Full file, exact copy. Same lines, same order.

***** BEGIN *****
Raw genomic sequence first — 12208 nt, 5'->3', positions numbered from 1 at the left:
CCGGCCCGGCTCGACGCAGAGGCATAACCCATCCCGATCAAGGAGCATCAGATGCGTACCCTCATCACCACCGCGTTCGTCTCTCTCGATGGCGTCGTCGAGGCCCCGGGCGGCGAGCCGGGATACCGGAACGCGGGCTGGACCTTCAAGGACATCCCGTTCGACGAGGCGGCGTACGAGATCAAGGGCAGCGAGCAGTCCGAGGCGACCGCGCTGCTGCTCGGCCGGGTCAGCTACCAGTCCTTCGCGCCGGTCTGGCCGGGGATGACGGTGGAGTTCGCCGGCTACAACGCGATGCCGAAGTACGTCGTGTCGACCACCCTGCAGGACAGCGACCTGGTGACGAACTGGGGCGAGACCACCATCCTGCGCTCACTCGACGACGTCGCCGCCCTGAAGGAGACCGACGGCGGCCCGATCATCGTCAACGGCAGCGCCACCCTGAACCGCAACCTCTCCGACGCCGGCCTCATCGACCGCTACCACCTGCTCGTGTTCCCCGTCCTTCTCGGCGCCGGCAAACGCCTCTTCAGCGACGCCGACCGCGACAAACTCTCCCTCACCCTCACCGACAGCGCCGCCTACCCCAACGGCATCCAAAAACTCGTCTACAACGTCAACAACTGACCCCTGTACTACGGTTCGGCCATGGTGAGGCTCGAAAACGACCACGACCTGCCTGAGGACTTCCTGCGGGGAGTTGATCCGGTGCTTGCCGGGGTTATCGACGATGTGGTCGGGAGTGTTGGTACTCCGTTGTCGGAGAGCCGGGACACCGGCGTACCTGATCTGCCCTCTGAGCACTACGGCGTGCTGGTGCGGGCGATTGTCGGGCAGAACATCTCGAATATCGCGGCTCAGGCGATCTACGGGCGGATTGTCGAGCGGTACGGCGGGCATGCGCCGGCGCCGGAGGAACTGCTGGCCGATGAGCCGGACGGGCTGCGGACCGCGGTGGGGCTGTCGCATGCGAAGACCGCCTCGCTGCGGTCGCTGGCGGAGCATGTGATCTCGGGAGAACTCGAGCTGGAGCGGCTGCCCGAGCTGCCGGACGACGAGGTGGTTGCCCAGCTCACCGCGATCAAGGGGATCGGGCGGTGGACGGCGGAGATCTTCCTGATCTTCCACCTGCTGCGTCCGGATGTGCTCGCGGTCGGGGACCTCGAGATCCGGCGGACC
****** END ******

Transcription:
Raw genomic sequence first — 12208 nt, 5'->3', positions numbered from 1 at the left:
CCGGCCCGGCTCGACGCAGAGGCATAACCCATCCCGATCAAGGAGCATCAGATGCGTACCCTCATCACCACCGCGTTCGTCTCTCTCGATGGCGTCGTCGAGGCCCCGGGCGGCGAGCCGGGATACCGGAACGCGGGCTGGACCTTCAAGGACATCCCGTTCGACGAGGCGGCGTACGAGATCAAGGGCAGCGAGCAGTCCGAGGCGACCGCGCTGCTGCTCGGCCGGGTCAGCTACCAGTCCTTCGCGCCGGTCTGGCCGGGGATGACGGTGGAGTTCGCCGGCTACAACGCGATGCCGAAGTACGTCGTGTCGACCACCCTGCAGGACAGCGACCTGGTGACGAACTGGGGCGAGACCACCATCCTGCGCTCACTCGACGACGTCGCCGCCCTGAAGGAGACCGACGGCGGCCCGATCATCGTCAACGGCAGCGCCACCCTGAACCGCAACCTCTCCGACGCCGGCCTCATCGACCGCTACCACCTGCTCGTGTTCCCCGTCCTTCTCGGCGCCGGCAAACGCCTCTTCAGCGACGCCGACCGCGACAAACTCTCCCTCACCCTCACCGACAGCGCCGCCTACCCCAACGGCATCCAAAAACTCGTCTACAACGTCAACAACTGACCCCTGTACTACGGTTCGGCCATGGTGAGGCTCGAAAACGACCACGACCTGCCTGAGGACTTCCTGCGGGGAGTTGATCCGGTGCTTGCCGGGGTTATCGACGATGTGGTCGGGAGTGTTGGTACTCCGTTGTCGGAGAGCCGGGACACCGGCGTACCTGATCTGCCCTCTGAGCACTACGGCGTGCTGGTGCGGGCGATTGTCGGGCAGAACATCTCGAATATCGCGGCTCAGGCGATCTACGGGCGGATTGTCGAGCGGTACGGCGGGCATGCGCCGGCGCCGGAGGAACTGCTGGCCGATGAGCCGGACGGGCTGCGGACCGCGGTGGGGCTGTCGCATGCGAAGACCGCCTCGCTGCGGTCGCTGGCGGAGCATGTGATCTCGGGAGAACTCGAGCTGGAGCGGCTGCCCGAGCTGCCGGACGACGAGGTGGTTGCCCAGCTCACCGCGATCAAGGGGATCGGGCGGTGGACGGCGGAGATCTTCCTGATCTTCCACCTGCTGCGTCCGGATGTGCTCGCGGTCGGGGACCTCGAGATCCGGCGGACC